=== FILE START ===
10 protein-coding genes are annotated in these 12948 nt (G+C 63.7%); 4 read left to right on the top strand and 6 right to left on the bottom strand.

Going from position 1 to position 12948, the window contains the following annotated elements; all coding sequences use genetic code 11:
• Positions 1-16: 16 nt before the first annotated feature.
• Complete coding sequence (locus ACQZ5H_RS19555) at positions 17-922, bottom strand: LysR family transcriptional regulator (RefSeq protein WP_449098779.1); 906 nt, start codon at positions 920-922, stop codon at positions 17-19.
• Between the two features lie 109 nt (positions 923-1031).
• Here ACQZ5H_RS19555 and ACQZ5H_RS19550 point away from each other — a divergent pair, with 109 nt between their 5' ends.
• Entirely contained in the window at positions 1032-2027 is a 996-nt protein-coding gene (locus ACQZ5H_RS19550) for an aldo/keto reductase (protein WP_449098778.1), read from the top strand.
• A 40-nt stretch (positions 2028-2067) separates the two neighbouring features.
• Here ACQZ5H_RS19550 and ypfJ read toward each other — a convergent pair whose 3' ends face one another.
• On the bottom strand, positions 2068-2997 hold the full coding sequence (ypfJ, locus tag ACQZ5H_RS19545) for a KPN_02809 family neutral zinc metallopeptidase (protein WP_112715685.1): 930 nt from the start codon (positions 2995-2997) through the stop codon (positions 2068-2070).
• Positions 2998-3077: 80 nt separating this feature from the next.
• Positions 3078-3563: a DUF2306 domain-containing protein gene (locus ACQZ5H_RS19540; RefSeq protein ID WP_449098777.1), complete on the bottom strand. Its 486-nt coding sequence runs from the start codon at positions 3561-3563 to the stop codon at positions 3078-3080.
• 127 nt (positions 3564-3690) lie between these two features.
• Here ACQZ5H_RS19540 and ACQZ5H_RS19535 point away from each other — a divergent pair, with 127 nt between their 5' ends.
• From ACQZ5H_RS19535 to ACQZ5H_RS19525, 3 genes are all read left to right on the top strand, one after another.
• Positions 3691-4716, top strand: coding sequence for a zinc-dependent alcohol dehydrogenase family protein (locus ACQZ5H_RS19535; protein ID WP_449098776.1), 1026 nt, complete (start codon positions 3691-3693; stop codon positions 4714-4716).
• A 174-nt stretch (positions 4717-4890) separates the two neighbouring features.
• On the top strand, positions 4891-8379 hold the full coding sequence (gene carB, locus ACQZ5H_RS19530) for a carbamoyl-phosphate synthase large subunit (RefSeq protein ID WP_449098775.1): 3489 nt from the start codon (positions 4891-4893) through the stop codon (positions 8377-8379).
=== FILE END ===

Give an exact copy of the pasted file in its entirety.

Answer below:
10 protein-coding genes are annotated in these 12948 nt (G+C 63.7%); 4 read left to right on the top strand and 6 right to left on the bottom strand.

Going from position 1 to position 12948, the window contains the following annotated elements; all coding sequences use genetic code 11:
• Positions 1-16: 16 nt before the first annotated feature.
• Complete coding sequence (locus ACQZ5H_RS19555) at positions 17-922, bottom strand: LysR family transcriptional regulator (RefSeq protein WP_449098779.1); 906 nt, start codon at positions 920-922, stop codon at positions 17-19.
• Between the two features lie 109 nt (positions 923-1031).
• Here ACQZ5H_RS19555 and ACQZ5H_RS19550 point away from each other — a divergent pair, with 109 nt between their 5' ends.
• Entirely contained in the window at positions 1032-2027 is a 996-nt protein-coding gene (locus ACQZ5H_RS19550) for an aldo/keto reductase (protein WP_449098778.1), read from the top strand.
• A 40-nt stretch (positions 2028-2067) separates the two neighbouring features.
• Here ACQZ5H_RS19550 and ypfJ read toward each other — a convergent pair whose 3' ends face one another.
• On the bottom strand, positions 2068-2997 hold the full coding sequence (ypfJ, locus tag ACQZ5H_RS19545) for a KPN_02809 family neutral zinc metallopeptidase (protein WP_112715685.1): 930 nt from the start codon (positions 2995-2997) through the stop codon (positions 2068-2070).
• Positions 2998-3077: 80 nt separating this feature from the next.
• Positions 3078-3563: a DUF2306 domain-containing protein gene (locus ACQZ5H_RS19540; RefSeq protein ID WP_449098777.1), complete on the bottom strand. Its 486-nt coding sequence runs from the start codon at positions 3561-3563 to the stop codon at positions 3078-3080.
• 127 nt (positions 3564-3690) lie between these two features.
• Here ACQZ5H_RS19540 and ACQZ5H_RS19535 point away from each other — a divergent pair, with 127 nt between their 5' ends.
• From ACQZ5H_RS19535 to ACQZ5H_RS19525, 3 genes are all read left to right on the top strand, one after another.
• Positions 3691-4716, top strand: coding sequence for a zinc-dependent alcohol dehydrogenase family protein (locus ACQZ5H_RS19535; protein ID WP_449098776.1), 1026 nt, complete (start codon positions 3691-3693; stop codon positions 4714-4716).
• A 174-nt stretch (positions 4717-4890) separates the two neighbouring features.
• On the top strand, positions 4891-8379 hold the full coding sequence (gene carB, locus ACQZ5H_RS19530) for a carbamoyl-phosphate synthase large subunit (RefSeq protein ID WP_449098775.1): 3489 nt from the start codon (positions 4891-4893) through the stop codon (positions 8377-8379).